When Steven Lowe was admitted to a rehabilitation centre aged 26 for severe alcohol addiction, it was his last opportunity to conquer the problem before he drank himself to death. After 10 years of addiction, he says he expected rehab to throw him some tough challenges but he never thought that interacting with horses would be the key to turning his life around.

In the 50-acre woodland setting of Castle Craig in the Scottish Borders, Lowe undertook an initial eight-week detox and was then put on an extended recovery programme, where he was introduced to the pioneering treatment option of equine therapy.

Devised in America and new to Britain, it involves controlled interaction, and role-playing, with horses (though not riding), where patients must coax the horses to do certain tasks. Being able to control these large, powerful animals helps to build self-esteem and modify addictive behaviour.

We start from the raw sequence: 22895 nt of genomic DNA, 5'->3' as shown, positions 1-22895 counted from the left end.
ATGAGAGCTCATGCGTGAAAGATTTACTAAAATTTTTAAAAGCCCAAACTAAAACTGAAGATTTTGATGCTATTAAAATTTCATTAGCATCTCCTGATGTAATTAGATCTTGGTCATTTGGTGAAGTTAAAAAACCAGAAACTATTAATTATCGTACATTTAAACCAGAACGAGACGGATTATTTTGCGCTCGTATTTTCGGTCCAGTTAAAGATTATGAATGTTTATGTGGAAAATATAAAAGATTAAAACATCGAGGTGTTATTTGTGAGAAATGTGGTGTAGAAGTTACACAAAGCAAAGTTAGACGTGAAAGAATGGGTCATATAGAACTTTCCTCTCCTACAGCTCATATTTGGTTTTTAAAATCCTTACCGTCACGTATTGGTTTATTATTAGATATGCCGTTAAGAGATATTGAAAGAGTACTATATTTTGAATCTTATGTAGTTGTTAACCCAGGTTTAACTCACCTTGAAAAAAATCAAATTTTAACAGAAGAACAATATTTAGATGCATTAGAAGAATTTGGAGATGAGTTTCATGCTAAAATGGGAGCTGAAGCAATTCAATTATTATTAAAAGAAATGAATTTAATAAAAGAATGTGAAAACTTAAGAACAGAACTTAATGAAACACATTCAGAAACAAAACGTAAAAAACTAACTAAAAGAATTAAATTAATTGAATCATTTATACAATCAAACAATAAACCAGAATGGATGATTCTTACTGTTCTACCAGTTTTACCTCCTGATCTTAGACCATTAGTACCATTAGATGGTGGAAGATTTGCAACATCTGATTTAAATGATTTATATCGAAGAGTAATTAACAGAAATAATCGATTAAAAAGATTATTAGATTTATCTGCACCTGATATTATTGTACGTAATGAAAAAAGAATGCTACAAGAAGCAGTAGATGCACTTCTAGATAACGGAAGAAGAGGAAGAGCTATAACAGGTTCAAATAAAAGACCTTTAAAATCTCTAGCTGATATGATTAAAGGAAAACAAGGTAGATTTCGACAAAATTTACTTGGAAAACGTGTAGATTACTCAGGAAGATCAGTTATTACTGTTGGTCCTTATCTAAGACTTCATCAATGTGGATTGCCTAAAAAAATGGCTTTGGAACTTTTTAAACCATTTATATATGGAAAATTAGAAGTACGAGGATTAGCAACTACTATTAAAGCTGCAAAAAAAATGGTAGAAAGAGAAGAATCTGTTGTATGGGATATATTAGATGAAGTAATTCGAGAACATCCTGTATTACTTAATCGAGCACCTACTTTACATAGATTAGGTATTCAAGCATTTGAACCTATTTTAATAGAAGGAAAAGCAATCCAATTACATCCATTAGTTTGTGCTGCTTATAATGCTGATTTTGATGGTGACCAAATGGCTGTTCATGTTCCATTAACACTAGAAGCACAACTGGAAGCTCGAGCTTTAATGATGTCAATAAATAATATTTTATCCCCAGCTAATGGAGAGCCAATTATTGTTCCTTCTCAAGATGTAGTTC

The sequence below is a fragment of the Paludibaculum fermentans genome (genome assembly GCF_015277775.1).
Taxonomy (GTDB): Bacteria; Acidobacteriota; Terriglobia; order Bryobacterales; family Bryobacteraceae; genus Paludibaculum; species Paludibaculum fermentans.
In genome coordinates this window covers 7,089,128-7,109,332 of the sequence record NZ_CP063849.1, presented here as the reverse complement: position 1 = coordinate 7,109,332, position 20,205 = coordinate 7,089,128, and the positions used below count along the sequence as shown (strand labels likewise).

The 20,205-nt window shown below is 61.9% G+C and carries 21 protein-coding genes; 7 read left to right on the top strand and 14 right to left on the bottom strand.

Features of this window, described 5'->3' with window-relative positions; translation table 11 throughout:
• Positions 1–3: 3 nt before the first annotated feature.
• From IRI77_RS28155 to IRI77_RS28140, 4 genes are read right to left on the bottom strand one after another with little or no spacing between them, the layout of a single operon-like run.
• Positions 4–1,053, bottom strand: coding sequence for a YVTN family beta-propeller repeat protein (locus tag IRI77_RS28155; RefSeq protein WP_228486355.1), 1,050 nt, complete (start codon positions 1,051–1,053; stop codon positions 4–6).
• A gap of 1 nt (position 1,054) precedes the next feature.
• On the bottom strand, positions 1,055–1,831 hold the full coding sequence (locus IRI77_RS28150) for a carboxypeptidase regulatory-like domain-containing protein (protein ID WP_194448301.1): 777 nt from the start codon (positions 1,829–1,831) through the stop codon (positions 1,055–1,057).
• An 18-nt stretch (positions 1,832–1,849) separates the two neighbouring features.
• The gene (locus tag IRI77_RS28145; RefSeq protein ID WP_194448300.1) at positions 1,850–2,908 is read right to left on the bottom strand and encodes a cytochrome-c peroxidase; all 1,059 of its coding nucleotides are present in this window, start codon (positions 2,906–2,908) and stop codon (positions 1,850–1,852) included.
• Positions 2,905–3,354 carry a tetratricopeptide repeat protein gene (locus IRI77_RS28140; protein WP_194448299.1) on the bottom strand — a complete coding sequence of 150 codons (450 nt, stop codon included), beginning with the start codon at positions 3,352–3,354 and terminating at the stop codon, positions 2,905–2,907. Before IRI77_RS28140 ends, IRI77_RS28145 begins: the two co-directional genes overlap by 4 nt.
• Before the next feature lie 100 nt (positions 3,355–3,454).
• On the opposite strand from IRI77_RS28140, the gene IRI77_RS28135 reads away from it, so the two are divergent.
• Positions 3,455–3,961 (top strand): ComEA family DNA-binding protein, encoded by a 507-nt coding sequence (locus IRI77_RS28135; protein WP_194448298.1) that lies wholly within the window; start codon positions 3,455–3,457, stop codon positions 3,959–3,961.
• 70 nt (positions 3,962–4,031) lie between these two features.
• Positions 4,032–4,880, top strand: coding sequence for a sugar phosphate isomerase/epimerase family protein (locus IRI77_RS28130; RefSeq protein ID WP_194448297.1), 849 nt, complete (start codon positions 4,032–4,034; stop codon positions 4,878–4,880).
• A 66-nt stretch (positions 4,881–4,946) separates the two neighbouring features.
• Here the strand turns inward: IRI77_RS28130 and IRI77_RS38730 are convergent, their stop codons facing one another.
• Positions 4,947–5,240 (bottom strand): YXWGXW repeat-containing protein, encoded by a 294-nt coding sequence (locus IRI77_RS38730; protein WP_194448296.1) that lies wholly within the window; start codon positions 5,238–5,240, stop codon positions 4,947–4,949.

The success of equine therapy adds to the increasing body of international evidence that interacting with animals has a positive effect on health conditions.

Lowe says he never expected horses to be his salvation. "I'd never been in contact with horses before and I did have some fear of being around them at first but what I learned about myself from even the first session with them was absolutely incredible. I walked away stunned by the experience.

"The point of this for me was that if I could learn to control a horse I could learn to control other things in my life. It gave me a better insight into myself and how I could solve personal problems without resorting to alcohol."

That was something he says he failed at miserably before he went to Castle Craig. Having grown up in East Kilbride, Lowe experienced some personal traumas in his early teens and ended up homeless. He started drinking as a way of coping.